Given the concerns around trade wars that threaten to jeopardise global capital flows as well, attracting foreign capital needs to be a policy priority, says Neelkanth Mishra.
Like a company that needs external capital to grow faster than it would just with its own savings, maintaining a steady inflow of foreign capital has always been part of the plan in India.
However, this year India is likely to receive only about half the capital inflows that it did a decade ago.
Capital flows as a share of GDP are at 2002 levels.
As important as the discussion around trade and current account deficits is, the drop in this ratio does not receive as much attention as it deserves.
After all, taking forward the example of the household we used in the previous Tessellatum (“Why consumption must slow down”, September 5), the quantum by which consumption can exceed income is determined by the availability of external capital.
That is, the size of the current account deficit India can sustain is determined by the foreign capital flows it can attract.
To be sure, one must consider the advisability of India's persistent need for external capital: The 'rent' on the nearly $900 billion of foreign capital that has come in cumulatively since 1991 is now $30 billion a year.
This 'rent' takes the forms of royalties and dividends to foreign equity holders and interest to foreign debt providers.
But so long as the capital coming in is put to productive use, implying that it is helping India grow rapidly, it may be manageable: As a share of GDP it has stayed in the 1 to 1.2 per cent range for several years now.
Shortage of external capital would mean slower economic growth.
So, why have capital flows slowed?
Recency bias makes most observers put the blame on the reversal of both quantitative easing (QE) and zero interest rate policies (ZIRP) in the developed markets, in particular the United States.
While this does appear to have played a role in the acceleration and then the slowdown in flows over the past few years, we note that even before QE and ZIRP started, capital inflows to India were much higher.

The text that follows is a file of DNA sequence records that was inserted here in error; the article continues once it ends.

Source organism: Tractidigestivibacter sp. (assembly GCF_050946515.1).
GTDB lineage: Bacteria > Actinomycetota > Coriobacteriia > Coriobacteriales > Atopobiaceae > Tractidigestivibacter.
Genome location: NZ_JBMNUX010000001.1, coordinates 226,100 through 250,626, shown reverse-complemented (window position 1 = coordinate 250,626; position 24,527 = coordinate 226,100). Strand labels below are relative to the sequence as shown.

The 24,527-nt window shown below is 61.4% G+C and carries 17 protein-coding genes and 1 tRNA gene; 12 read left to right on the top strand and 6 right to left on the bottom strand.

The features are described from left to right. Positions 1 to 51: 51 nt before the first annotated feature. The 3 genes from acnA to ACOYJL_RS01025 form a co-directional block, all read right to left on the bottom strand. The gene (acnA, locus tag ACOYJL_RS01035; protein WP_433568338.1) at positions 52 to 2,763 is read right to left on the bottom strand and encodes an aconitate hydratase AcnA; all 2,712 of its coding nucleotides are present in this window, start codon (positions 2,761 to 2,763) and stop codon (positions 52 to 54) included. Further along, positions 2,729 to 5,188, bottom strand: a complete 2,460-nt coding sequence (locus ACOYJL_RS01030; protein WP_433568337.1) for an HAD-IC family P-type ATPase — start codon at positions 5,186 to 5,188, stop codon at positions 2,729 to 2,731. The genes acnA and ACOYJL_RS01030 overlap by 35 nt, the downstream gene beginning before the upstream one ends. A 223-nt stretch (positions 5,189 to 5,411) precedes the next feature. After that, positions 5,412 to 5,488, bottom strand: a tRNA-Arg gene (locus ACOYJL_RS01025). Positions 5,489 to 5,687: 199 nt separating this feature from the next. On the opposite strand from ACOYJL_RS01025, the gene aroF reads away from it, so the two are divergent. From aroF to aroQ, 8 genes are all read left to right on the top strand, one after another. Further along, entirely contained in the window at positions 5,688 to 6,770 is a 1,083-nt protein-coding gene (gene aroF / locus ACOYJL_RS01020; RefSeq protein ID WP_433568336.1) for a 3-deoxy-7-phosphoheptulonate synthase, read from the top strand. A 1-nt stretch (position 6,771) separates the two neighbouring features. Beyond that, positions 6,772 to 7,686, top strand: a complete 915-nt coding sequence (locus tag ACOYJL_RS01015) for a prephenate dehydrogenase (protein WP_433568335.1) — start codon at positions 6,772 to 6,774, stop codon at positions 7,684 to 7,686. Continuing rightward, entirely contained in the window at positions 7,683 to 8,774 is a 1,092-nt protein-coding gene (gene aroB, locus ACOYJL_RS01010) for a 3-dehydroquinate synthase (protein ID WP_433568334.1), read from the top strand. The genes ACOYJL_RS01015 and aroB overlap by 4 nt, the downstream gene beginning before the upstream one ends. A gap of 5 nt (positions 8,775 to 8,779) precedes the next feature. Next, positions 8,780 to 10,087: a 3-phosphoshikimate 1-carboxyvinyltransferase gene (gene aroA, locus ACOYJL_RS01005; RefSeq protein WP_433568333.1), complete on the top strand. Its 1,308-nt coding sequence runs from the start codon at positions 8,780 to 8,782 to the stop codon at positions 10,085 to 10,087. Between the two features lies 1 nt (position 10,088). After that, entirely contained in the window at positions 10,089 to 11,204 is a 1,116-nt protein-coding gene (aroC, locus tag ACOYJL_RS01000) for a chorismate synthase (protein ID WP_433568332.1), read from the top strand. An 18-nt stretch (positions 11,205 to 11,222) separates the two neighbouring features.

This is also not just an Indian phenomenon: In recent years there has been a slowdown in capital inflows for most economies that depend on them, suggesting that there could be cyclical factors at play.
However, the fact that even in the best years, capital inflows as a share of India's GDP have been lower than those for the rest of the world also points to structural constraints.
Foreign capital flows take various forms, but can placed into five buckets for ease of analysis: Portfolio flows into equity (FPI-Equity), portfolio flows into debt (FPI-Debt), foreign direct investment (FDI), foreign loans, and a fifth hold-all category of “others”.
The media attention on foreign portfolio flows would imply that much of the drop in capital flows came from them.
However, the source of capital that has seen the steepest decline over the past decade has been foreign loans: Net inflow of foreign loans in 2007 was $40 billion, but has since dipped to just $10 billion.
This decline has mostly been for good reasons: Having burnt their fingers in the currency volatility during the Global Financial Crisis, corporations have eschewed loans with unhedged currency risk (hedging makes them less attractive); and the Reserve Bank of India (RBI) has also insisted on hedging.